“Ultimately, we’re hoping to learn ways FDA can help minimize the incidence of foodborne illness associated with pet foods and treats,” says Renate Reimschuessel, veterinarian, research biologist and head of the Veterinary Laboratory Investigation and Response Network.
Over the past two years, 11 labs with which the FDA partners have focused on Salmonellainfections in dogs and cats. Each lab collected stool samples from dogs and cats with signs of salmonellosis and compared the samples with a control group. The study also asked pet owners questions about their pets.
Of 3,000 pets tested, less than 100 tested positive for Salmonella.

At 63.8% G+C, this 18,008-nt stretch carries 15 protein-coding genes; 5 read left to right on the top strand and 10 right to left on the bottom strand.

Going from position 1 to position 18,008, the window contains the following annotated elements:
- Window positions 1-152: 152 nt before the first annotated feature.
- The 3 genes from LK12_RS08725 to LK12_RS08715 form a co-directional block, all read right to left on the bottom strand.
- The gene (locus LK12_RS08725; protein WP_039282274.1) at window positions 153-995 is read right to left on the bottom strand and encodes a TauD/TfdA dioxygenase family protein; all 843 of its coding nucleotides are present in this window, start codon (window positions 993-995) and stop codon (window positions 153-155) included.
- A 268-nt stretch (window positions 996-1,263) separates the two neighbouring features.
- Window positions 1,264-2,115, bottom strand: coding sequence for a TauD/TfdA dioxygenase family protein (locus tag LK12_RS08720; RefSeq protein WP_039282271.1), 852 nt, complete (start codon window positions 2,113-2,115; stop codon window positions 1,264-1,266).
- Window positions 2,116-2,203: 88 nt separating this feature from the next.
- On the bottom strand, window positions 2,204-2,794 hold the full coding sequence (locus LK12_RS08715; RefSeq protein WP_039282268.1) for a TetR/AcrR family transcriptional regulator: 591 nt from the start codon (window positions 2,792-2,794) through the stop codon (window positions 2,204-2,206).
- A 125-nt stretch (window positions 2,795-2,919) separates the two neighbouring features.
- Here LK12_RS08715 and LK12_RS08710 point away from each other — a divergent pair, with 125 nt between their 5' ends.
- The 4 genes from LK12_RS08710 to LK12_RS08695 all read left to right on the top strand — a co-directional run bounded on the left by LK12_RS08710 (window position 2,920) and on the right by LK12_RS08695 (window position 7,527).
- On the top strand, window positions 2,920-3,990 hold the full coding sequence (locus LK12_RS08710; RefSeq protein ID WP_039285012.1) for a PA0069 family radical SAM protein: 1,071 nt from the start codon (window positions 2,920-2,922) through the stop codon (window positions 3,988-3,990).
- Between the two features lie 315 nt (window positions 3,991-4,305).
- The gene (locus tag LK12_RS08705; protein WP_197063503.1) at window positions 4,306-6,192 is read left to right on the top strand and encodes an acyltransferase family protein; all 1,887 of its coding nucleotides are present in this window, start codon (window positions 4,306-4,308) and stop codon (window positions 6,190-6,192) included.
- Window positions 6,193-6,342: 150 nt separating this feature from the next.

“Pet owners should know, though, that almost half of the dogs that tested positive for Salmonellashowed no symptoms,” Reimschuessel said.
Avoid buying pet food in dented cans or with damaged packaging.
Feed your pets in a location that can be easily cleaned and sanitized.
Wash countertops, tables, or any surfaces compromised when pet foods have come into contact with them.
Earmark some utensils for use only with pet foods.
Wash hands carefully after handling pet foods.
Keep dry pet foods in a cool, dry place and sealed in a container to prevent spoilage.
No matter how you store your pet food, keep the original packaging which contains data such as the manufacturer’s contact information, lot code, and UPC number. These facts can be useful if a pet food is a suspected source of illness and an investigation is under way.